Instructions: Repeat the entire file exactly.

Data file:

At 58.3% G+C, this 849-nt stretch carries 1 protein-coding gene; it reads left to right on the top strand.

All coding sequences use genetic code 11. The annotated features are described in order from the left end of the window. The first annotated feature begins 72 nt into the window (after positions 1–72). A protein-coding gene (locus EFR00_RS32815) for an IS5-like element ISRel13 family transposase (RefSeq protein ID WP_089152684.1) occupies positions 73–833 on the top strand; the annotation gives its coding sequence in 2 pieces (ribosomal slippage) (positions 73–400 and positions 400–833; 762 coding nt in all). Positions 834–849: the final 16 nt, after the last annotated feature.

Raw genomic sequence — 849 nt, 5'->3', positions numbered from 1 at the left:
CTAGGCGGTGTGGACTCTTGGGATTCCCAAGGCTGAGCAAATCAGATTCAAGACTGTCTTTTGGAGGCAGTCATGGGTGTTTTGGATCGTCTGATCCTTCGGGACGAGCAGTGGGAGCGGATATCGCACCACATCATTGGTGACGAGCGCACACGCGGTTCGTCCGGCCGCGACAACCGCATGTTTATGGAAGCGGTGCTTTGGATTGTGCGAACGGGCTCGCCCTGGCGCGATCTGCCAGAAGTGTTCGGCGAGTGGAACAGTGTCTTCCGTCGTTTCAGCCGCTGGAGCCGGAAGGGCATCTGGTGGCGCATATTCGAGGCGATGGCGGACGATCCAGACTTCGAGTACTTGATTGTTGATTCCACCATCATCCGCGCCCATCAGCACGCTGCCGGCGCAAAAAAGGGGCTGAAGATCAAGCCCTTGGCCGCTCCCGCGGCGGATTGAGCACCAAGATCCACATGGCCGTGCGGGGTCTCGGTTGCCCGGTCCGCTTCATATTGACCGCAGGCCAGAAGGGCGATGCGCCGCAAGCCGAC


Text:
At 58.3% G+C, this 849-nt stretch carries 1 protein-coding gene; it reads left to right on the top strand.

All coding sequences use genetic code 11. The annotated features are described in order from the left end of the window. The first annotated feature begins 72 nt into the window (after positions 1–72). A protein-coding gene (locus EFR00_RS32815) for an IS5-like element ISRel13 family transposase (RefSeq protein ID WP_089152684.1) occupies positions 73–833 on the top strand; the annotation gives its coding sequence in 2 pieces (ribosomal slippage) (positions 73–400 and positions 400–833; 762 coding nt in all). Positions 834–849: the final 16 nt, after the last annotated feature.

Raw genomic sequence — 849 nt, 5'->3', positions numbered from 1 at the left:
CTAGGCGGTGTGGACTCTTGGGATTCCCAAGGCTGAGCAAATCAGATTCAAGACTGTCTTTTGGAGGCAGTCATGGGTGTTTTGGATCGTCTGATCCTTCGGGACGAGCAGTGGGAGCGGATATCGCACCACATCATTGGTGACGAGCGCACACGCGGTTCGTCCGGCCGCGACAACCGCATGTTTATGGAAGCGGTGCTTTGGATTGTGCGAACGGGCTCGCCCTGGCGCGATCTGCCAGAAGTGTTCGGCGAGTGGAACAGTGTCTTCCGTCGTTTCAGCCGCTGGAGCCGGAAGGGCATCTGGTGGCGCATATTCGAGGCGATGGCGGACGATCCAGACTTCGAGTACTTGATTGTTGATTCCACCATCATCCGCGCCCATCAGCACGCTGCCGGCGCAAAAAAGGGGCTGAAGATCAAGCCCTTGGCCGCTCCCGCGGCGGATTGAGCACCAAGATCCACATGGCCGTGCGGGGTCTCGGTTGCCCGGTCCGCTTCATATTGACCGCAGGCCAGAAGGGCGATGCGCCGCAAGCCGAC